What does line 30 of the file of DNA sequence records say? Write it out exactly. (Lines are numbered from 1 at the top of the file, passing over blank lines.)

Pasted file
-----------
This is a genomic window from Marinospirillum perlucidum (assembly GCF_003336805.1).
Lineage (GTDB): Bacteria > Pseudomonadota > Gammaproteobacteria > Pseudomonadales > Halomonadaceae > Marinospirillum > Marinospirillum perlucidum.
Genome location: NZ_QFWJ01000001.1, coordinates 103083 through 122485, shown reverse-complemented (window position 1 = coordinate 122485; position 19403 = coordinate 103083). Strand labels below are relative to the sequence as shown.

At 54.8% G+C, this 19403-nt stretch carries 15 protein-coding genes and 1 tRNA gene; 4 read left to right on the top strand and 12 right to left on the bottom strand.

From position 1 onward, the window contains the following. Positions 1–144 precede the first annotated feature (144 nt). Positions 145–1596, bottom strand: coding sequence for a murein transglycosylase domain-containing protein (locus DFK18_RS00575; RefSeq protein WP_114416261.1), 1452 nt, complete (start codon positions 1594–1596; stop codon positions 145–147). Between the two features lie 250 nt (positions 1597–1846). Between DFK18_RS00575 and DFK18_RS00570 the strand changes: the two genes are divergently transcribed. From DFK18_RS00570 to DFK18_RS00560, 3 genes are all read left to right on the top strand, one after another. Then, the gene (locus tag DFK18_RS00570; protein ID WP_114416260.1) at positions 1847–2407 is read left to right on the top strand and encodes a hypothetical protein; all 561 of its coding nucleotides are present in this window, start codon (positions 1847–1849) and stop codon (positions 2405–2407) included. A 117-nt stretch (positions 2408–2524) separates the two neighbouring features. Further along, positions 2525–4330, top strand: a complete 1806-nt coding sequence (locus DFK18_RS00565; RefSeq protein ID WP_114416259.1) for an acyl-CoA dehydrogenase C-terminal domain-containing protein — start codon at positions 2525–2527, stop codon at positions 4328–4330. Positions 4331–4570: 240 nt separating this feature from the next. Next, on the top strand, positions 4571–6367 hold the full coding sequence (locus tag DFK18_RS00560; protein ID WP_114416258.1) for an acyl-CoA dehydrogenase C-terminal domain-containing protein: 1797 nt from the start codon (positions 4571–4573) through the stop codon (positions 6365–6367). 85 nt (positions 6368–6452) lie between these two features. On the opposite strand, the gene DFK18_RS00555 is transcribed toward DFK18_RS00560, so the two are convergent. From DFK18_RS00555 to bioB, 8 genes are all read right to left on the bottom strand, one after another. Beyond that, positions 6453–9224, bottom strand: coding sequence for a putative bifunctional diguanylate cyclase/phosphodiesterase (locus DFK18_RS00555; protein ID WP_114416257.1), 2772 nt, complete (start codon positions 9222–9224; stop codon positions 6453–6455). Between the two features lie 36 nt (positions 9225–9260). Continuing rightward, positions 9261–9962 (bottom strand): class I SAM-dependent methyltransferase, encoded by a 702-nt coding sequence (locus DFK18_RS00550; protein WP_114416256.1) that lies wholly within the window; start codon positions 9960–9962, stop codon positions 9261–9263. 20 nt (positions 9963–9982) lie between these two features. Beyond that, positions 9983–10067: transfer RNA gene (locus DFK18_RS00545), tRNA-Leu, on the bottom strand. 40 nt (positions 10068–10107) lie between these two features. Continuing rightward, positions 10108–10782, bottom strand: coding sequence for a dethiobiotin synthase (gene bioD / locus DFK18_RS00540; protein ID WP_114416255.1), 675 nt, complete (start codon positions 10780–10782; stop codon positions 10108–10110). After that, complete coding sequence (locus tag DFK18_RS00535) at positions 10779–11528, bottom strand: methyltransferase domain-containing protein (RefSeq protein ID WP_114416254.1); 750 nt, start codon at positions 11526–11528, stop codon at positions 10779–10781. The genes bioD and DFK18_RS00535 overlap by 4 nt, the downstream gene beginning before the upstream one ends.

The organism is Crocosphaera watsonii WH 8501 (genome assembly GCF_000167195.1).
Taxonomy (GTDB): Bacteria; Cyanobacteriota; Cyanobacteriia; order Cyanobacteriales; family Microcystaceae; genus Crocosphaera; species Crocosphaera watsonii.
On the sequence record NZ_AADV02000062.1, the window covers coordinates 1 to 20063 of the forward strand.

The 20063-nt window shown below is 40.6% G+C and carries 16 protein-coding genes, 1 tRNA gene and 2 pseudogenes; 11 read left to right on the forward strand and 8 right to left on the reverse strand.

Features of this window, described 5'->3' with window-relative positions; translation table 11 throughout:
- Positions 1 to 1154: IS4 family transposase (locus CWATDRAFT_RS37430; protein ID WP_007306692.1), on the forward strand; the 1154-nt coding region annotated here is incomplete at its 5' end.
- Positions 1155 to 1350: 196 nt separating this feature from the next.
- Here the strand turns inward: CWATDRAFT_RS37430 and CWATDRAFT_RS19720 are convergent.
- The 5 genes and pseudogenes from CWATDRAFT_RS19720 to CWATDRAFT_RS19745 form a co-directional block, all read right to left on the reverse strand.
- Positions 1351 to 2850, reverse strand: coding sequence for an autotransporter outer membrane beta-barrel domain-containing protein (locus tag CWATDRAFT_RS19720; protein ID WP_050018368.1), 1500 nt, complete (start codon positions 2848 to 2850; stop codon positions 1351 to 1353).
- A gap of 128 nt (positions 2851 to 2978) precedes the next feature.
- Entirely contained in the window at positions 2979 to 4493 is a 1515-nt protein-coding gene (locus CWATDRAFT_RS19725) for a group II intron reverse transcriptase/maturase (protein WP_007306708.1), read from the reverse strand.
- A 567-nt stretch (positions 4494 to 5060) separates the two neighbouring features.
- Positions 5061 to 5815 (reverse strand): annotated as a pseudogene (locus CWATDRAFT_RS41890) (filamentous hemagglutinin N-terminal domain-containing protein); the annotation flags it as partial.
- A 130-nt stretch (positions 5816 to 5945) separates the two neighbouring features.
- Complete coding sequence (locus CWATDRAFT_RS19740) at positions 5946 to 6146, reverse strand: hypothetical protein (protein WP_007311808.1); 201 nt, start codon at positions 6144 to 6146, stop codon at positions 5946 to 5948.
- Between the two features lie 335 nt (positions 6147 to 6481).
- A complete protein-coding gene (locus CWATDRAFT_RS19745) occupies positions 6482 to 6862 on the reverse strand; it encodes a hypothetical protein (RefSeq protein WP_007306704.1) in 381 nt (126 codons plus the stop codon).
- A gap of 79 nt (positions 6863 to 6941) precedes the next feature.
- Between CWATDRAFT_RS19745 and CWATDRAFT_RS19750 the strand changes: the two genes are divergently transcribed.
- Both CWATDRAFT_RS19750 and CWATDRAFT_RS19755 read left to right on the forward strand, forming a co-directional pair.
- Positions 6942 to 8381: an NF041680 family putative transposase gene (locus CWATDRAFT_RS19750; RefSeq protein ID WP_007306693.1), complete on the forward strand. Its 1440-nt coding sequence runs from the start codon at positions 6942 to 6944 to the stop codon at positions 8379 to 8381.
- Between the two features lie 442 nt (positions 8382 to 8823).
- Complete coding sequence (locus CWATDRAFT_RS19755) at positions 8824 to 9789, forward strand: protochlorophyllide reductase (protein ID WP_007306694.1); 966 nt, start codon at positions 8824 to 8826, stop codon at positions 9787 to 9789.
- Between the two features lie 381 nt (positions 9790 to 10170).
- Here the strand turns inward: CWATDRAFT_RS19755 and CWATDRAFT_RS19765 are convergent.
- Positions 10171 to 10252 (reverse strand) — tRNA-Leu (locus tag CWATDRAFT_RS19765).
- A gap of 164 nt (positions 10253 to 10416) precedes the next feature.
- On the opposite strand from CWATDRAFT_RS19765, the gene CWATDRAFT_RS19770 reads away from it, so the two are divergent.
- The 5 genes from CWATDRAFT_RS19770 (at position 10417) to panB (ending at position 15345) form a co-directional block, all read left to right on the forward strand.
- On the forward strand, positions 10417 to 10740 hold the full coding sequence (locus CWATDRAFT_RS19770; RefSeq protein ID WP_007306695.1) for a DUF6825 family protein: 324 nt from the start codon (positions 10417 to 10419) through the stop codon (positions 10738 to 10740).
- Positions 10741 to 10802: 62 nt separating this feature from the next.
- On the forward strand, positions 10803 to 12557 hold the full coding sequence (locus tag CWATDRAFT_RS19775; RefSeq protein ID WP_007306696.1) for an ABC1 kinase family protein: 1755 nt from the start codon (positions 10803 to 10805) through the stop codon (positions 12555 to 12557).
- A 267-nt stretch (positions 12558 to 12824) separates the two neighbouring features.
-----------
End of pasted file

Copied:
- Between the two features lie 381 nt (positions 9790 to 10170).